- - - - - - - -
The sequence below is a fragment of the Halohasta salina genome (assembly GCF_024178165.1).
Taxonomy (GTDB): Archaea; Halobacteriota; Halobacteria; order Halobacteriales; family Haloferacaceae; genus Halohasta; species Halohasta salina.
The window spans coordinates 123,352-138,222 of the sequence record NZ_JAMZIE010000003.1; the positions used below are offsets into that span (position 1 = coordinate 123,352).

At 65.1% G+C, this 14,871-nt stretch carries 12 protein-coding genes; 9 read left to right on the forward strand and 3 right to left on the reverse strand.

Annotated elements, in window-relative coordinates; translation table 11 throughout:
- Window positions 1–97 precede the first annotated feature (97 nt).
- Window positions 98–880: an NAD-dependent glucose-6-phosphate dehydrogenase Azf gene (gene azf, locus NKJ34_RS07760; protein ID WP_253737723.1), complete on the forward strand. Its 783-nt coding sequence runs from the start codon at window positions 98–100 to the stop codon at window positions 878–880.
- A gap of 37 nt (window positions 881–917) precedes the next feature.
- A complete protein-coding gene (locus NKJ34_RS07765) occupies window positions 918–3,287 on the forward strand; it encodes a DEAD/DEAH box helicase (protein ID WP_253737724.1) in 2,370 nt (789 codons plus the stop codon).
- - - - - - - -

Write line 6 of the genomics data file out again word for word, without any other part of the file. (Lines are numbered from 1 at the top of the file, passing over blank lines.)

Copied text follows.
- Window positions 1–97 precede the first annotated feature (97 nt).